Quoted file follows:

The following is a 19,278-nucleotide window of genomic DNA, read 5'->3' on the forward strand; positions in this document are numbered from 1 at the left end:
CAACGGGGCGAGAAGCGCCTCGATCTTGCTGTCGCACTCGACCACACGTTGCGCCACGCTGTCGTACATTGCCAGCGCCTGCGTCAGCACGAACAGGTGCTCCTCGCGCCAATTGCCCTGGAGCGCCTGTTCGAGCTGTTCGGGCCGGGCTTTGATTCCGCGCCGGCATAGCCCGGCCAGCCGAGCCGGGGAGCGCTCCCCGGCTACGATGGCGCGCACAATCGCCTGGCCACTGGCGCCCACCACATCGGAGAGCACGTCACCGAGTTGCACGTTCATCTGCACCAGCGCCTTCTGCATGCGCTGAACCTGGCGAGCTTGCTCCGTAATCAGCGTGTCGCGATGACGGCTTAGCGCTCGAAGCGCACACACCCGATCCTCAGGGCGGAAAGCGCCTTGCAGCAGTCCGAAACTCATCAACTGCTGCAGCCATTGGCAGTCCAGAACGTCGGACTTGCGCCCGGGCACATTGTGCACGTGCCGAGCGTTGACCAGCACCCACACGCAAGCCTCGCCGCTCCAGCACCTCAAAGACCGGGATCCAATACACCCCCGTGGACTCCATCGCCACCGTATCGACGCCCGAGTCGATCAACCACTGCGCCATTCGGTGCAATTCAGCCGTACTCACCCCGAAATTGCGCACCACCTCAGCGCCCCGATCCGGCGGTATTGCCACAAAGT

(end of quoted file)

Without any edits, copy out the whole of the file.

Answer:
The following is a 19,278-nucleotide window of genomic DNA, read 5'->3' on the forward strand; positions in this document are numbered from 1 at the left end:
CAACGGGGCGAGAAGCGCCTCGATCTTGCTGTCGCACTCGACCACACGTTGCGCCACGCTGTCGTACATTGCCAGCGCCTGCGTCAGCACGAACAGGTGCTCCTCGCGCCAATTGCCCTGGAGCGCCTGTTCGAGCTGTTCGGGCCGGGCTTTGATTCCGCGCCGGCATAGCCCGGCCAGCCGAGCCGGGGAGCGCTCCCCGGCTACGATGGCGCGCACAATCGCCTGGCCACTGGCGCCCACCACATCGGAGAGCACGTCACCGAGTTGCACGTTCATCTGCACCAGCGCCTTCTGCATGCGCTGAACCTGGCGAGCTTGCTCCGTAATCAGCGTGTCGCGATGACGGCTTAGCGCTCGAAGCGCACACACCCGATCCTCAGGGCGGAAAGCGCCTTGCAGCAGTCCGAAACTCATCAACTGCTGCAGCCATTGGCAGTCCAGAACGTCGGACTTGCGCCCGGGCACATTGTGCACGTGCCGAGCGTTGACCAGCACCCACACGCAAGCCTCGCCGCTCCAGCACCTCAAAGACCGGGATCCAATACACCCCCGTGGACTCCATCGCCACCGTATCGACGCCCGAGTCGATCAACCACTGCGCCATTCGGTGCAATTCAGCCGTACTCACCCCGAAATTGCGCACCACCTCAGCGCCCCGATCCGGCGGTATTGCCACAAAGT